It’s not every day that you find yourself a perfectly preserved sheep leg while mining but, as surprising as it may sound, this is exactly what happened to some salt mine workers in Iran.
On top of that, this sheep leg is not just any sheep leg – it assumedly belonged to miners dating back to the 5th or 6th century. Researchers recently extracted DNA from the limb of leg to gain a better insight into ancient sheep husbandry practices. The complete research is published in the journal Biology Letters.
But, how did the sheep leg stay mummified?
When anyone thinks about mummification, they all go back to the Egyptian civilization that had a proper set of instructions and items used to mummify bodies, but this sheep leg did not get the same protocol as the Egyptian elites. It was the mine that did the mummification. The saline environment preserved the limb on its own. Salt can dehydrate objects, resulting in near-perfect preservation.
Is this the first discovery?
Surprisingly, no. The Chehrabad salt mine has been home to many extraordinary discoveries such as the ‘saltmen’. During the late 90s and early 2000s, eight remains of well-preserved humans were found. They were named ‘saltmen’ but one of the bodies included a woman as well. These bodies were said to be 1300 to 2500 years old. Just like the sheep leg, they were also mummified thanks to the salt.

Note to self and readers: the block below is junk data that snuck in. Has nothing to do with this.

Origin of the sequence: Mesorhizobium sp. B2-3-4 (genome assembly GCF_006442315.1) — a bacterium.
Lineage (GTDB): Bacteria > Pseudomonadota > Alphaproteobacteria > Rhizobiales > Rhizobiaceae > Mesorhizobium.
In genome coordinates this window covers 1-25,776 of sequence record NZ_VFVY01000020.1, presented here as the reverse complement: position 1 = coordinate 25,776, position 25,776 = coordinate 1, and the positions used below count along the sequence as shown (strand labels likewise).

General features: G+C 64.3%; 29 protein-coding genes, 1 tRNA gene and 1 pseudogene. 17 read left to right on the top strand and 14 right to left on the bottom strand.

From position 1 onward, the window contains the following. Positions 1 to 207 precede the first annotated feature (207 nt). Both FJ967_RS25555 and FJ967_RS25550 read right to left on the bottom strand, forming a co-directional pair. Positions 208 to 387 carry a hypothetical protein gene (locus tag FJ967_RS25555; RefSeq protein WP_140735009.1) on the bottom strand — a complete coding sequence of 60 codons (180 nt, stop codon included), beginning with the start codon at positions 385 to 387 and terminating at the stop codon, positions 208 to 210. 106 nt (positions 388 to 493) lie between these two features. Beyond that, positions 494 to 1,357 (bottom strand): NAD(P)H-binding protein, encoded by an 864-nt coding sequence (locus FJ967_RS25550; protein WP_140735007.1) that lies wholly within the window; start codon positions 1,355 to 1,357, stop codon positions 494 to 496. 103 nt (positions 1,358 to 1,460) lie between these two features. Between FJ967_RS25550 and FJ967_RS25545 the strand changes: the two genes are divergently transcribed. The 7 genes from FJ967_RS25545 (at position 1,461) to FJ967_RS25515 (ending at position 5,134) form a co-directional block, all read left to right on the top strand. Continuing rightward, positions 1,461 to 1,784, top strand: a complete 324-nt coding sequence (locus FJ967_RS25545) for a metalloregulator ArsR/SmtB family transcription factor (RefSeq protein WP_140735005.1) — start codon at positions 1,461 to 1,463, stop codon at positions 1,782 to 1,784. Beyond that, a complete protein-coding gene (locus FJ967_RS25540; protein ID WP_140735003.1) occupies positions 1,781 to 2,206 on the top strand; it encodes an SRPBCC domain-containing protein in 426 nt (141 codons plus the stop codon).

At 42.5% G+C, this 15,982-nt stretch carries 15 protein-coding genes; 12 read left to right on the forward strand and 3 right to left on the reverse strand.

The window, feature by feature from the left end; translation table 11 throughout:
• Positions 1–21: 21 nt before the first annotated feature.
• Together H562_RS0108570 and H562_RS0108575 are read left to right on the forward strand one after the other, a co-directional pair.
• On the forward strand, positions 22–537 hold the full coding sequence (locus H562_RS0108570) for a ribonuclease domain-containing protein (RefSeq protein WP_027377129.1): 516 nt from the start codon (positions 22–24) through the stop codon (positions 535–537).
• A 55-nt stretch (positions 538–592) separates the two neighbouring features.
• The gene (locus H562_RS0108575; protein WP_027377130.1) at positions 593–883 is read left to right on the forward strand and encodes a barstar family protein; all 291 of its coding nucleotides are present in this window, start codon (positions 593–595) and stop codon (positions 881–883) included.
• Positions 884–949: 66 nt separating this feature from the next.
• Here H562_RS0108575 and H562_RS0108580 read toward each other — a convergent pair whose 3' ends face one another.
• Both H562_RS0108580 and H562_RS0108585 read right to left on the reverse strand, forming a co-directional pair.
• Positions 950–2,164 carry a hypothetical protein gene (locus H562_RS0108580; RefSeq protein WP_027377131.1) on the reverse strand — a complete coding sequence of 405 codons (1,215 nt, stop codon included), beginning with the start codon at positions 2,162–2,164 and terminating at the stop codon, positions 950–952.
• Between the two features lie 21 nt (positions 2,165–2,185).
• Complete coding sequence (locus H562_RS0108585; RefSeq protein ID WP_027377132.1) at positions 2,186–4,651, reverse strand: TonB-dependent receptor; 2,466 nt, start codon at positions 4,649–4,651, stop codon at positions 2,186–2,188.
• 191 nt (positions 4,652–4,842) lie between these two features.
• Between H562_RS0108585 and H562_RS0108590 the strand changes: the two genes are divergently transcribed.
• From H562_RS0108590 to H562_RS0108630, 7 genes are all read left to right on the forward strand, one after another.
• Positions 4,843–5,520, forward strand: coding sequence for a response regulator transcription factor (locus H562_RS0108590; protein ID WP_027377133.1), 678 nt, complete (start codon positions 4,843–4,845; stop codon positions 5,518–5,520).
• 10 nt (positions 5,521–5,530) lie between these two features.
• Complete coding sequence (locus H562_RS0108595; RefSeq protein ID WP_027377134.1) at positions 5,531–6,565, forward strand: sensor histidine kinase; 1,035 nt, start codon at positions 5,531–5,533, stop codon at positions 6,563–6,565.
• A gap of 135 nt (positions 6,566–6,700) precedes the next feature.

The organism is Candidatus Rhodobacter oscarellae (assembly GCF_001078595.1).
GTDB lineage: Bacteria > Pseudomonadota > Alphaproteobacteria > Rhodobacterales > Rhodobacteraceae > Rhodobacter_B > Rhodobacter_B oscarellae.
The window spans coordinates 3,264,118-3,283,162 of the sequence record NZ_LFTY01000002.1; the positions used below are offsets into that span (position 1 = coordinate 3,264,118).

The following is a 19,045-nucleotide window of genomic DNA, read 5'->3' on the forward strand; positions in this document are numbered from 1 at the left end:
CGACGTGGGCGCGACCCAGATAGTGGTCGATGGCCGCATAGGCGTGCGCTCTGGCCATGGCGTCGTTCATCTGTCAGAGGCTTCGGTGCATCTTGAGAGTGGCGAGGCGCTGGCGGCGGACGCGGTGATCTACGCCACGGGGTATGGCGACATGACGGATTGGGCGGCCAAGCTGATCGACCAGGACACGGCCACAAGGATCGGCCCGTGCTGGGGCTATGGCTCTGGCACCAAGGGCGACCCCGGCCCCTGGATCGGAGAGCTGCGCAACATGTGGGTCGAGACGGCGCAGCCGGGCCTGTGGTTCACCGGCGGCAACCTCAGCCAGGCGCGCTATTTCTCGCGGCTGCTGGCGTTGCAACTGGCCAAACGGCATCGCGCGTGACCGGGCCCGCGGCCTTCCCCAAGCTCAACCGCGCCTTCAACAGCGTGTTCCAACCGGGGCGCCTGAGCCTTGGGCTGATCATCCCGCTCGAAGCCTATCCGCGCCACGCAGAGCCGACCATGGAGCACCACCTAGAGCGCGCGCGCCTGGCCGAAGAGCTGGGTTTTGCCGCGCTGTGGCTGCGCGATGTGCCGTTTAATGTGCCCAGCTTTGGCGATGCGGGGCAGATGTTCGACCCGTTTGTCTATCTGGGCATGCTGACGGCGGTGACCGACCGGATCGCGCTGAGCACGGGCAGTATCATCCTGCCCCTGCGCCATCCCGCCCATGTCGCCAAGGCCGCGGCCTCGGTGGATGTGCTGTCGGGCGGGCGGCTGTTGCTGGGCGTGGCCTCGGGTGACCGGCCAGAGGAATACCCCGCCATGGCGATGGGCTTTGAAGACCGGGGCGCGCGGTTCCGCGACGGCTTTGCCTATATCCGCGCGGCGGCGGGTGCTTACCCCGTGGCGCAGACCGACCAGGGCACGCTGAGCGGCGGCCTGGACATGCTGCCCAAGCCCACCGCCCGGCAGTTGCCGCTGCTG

What did the DNA indicate?
Senior Author Kevin Daly, a research fellow at Smurfit Institute of Genetics at Trinity College Dublin talked about DNA. He stated that the DNA extracted from the skin sample was extraordinarily well-preserved, even though it is more than a thousand years old. In a usual case, DNA decomposes quickly since the enzymes in the cells damage DNA strands with the help of water in the body but because of salt’s dehydrating properties, this chemical reaction did not take place, leaving the DNA strands just the way they were.
The DNA showed that the sheep common in southwest Asia are direct decedents of this ancient sheep. Researchers were astounded by the preservation that took place in the salt mine, forever granting it a special spot in the eyes of archeologists.